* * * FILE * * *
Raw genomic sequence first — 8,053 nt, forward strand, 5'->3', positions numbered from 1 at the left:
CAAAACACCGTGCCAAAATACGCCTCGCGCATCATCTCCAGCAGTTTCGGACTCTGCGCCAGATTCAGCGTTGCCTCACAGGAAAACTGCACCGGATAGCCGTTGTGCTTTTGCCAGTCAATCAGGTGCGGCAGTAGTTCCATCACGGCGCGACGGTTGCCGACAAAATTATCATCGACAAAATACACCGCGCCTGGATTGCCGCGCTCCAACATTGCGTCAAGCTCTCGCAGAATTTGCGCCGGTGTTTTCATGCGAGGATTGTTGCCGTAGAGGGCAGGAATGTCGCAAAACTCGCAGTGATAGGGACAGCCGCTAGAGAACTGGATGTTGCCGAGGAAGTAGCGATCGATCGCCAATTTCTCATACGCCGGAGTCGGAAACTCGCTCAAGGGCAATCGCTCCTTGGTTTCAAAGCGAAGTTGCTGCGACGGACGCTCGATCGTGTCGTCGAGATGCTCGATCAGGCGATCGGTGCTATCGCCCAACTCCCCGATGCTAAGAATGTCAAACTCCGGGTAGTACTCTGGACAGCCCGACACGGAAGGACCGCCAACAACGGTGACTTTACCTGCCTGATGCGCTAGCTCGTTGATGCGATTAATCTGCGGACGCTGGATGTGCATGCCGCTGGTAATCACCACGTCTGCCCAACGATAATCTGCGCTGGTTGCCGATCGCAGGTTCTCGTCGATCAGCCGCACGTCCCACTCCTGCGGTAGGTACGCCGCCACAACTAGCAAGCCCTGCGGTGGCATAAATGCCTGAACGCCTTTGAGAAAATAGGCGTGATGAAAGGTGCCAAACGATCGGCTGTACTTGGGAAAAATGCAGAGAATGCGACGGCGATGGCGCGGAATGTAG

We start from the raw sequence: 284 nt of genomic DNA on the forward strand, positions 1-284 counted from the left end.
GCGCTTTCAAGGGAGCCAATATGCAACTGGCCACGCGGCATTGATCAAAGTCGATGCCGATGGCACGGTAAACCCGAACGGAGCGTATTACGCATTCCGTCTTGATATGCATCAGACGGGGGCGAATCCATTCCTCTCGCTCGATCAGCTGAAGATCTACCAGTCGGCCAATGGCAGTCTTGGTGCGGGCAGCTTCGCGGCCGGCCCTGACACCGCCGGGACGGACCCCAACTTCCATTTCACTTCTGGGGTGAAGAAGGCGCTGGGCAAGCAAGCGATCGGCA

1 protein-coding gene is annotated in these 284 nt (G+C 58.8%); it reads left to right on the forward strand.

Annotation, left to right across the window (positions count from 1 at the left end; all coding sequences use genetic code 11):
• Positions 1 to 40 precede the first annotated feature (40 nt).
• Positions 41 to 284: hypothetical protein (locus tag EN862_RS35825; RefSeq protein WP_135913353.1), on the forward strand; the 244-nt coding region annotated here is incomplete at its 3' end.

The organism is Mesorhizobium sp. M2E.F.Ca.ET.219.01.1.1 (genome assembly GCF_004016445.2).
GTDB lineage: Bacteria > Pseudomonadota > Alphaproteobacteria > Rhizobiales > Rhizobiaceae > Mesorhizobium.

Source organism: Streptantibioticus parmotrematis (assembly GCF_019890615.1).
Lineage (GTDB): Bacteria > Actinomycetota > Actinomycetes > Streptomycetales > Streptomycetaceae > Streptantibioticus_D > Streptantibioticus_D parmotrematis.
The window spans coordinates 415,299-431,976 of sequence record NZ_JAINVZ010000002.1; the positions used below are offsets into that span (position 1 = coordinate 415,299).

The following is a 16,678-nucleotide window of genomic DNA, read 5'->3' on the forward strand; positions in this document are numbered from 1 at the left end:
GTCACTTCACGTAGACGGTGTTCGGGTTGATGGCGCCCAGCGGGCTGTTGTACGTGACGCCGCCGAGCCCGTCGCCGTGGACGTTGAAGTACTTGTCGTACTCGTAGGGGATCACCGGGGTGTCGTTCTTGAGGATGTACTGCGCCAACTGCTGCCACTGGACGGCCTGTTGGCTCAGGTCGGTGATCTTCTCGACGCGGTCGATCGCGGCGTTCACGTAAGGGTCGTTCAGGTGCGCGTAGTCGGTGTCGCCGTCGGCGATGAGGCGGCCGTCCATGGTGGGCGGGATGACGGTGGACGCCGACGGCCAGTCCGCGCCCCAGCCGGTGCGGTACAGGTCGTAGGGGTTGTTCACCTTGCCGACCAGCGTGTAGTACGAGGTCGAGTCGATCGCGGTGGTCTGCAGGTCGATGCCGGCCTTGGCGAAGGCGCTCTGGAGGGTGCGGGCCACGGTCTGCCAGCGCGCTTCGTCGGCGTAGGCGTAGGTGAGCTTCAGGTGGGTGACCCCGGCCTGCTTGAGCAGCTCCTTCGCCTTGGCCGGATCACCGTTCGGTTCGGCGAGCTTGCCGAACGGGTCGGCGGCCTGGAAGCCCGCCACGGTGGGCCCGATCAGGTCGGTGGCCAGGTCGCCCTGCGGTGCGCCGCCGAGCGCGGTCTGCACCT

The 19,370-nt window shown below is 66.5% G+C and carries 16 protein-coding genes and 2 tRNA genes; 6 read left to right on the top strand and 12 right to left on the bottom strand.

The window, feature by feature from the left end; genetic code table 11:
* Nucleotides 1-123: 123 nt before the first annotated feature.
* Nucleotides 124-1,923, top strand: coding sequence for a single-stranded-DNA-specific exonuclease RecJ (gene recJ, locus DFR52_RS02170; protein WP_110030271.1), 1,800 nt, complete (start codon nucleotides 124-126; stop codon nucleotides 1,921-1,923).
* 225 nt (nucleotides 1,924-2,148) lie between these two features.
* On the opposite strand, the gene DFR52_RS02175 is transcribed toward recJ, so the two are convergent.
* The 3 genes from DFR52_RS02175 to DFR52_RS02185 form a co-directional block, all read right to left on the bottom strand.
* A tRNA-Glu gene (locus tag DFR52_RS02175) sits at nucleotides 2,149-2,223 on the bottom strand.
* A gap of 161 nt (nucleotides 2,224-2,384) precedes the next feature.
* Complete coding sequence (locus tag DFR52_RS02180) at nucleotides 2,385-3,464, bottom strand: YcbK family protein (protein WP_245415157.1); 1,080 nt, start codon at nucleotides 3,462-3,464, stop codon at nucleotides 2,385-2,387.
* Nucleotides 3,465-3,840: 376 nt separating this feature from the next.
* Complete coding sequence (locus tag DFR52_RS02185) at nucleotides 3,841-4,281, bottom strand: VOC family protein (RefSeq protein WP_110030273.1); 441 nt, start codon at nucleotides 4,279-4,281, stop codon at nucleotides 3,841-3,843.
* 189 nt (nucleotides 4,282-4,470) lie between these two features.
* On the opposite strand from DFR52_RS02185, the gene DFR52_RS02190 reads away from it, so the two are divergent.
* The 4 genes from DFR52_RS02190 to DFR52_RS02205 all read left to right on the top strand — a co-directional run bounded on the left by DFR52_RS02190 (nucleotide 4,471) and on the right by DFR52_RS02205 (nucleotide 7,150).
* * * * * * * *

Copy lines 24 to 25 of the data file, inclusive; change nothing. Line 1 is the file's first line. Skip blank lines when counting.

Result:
* A gap of 161 nt (nucleotides 2,224-2,384) precedes the next feature.
* Complete coding sequence (locus tag DFR52_RS02180) at nucleotides 2,385-3,464, bottom strand: YcbK family protein (protein WP_245415157.1); 1,080 nt, start codon at nucleotides 3,462-3,464, stop codon at nucleotides 2,385-2,387.